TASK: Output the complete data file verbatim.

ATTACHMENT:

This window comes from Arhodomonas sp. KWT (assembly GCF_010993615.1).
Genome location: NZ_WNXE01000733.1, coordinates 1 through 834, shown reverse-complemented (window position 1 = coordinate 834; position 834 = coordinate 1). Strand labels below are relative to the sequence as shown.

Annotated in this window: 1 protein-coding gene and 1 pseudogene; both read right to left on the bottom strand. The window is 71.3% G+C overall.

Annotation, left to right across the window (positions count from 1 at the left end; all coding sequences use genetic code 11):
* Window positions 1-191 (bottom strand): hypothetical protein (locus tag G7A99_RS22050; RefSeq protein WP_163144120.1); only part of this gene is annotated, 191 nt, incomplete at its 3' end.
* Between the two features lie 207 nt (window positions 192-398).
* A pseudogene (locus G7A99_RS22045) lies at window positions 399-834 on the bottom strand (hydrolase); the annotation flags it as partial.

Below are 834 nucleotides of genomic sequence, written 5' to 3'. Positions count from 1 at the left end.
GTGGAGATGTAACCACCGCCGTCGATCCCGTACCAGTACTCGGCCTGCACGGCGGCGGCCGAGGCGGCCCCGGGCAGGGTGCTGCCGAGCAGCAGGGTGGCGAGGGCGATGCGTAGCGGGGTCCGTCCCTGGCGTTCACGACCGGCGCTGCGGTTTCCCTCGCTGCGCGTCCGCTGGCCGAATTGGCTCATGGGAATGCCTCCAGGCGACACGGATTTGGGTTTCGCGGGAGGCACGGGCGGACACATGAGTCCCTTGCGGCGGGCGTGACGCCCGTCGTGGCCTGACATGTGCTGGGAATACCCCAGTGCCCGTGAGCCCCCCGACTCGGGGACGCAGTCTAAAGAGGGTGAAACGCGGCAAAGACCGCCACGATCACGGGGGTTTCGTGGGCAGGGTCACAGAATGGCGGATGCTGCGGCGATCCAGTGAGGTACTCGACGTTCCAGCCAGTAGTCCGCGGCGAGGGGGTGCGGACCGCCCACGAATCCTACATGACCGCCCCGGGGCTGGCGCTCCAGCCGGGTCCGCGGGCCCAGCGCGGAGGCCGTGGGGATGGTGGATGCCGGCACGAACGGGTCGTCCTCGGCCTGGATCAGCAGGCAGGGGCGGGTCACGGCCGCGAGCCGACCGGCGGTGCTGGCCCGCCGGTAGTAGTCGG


This window comes from Arhodomonas sp. KWT (assembly GCF_010993615.1).
Genome location: NZ_WNXE01000733.1, coordinates 1 through 834, shown reverse-complemented (window position 1 = coordinate 834; position 834 = coordinate 1). Strand labels below are relative to the sequence as shown.

Annotated in this window: 1 protein-coding gene and 1 pseudogene; both read right to left on the bottom strand. The window is 71.3% G+C overall.

Annotation, left to right across the window (positions count from 1 at the left end; all coding sequences use genetic code 11):
* Window positions 1-191 (bottom strand): hypothetical protein (locus tag G7A99_RS22050; RefSeq protein WP_163144120.1); only part of this gene is annotated, 191 nt, incomplete at its 3' end.
* Between the two features lie 207 nt (window positions 192-398).
* A pseudogene (locus G7A99_RS22045) lies at window positions 399-834 on the bottom strand (hydrolase); the annotation flags it as partial.

Below are 834 nucleotides of genomic sequence, written 5' to 3'. Positions count from 1 at the left end.
GTGGAGATGTAACCACCGCCGTCGATCCCGTACCAGTACTCGGCCTGCACGGCGGCGGCCGAGGCGGCCCCGGGCAGGGTGCTGCCGAGCAGCAGGGTGGCGAGGGCGATGCGTAGCGGGGTCCGTCCCTGGCGTTCACGACCGGCGCTGCGGTTTCCCTCGCTGCGCGTCCGCTGGCCGAATTGGCTCATGGGAATGCCTCCAGGCGACACGGATTTGGGTTTCGCGGGAGGCACGGGCGGACACATGAGTCCCTTGCGGCGGGCGTGACGCCCGTCGTGGCCTGACATGTGCTGGGAATACCCCAGTGCCCGTGAGCCCCCCGACTCGGGGACGCAGTCTAAAGAGGGTGAAACGCGGCAAAGACCGCCACGATCACGGGGGTTTCGTGGGCAGGGTCACAGAATGGCGGATGCTGCGGCGATCCAGTGAGGTACTCGACGTTCCAGCCAGTAGTCCGCGGCGAGGGGGTGCGGACCGCCCACGAATCCTACATGACCGCCCCGGGGCTGGCGCTCCAGCCGGGTCCGCGGGCCCAGCGCGGAGGCCGTGGGGATGGTGGATGCCGGCACGAACGGGTCGTCCTCGGCCTGGATCAGCAGGCAGGGGCGGGTCACGGCCGCGAGCCGACCGGCGGTGCTGGCCCGCCGGTAGTAGTCGG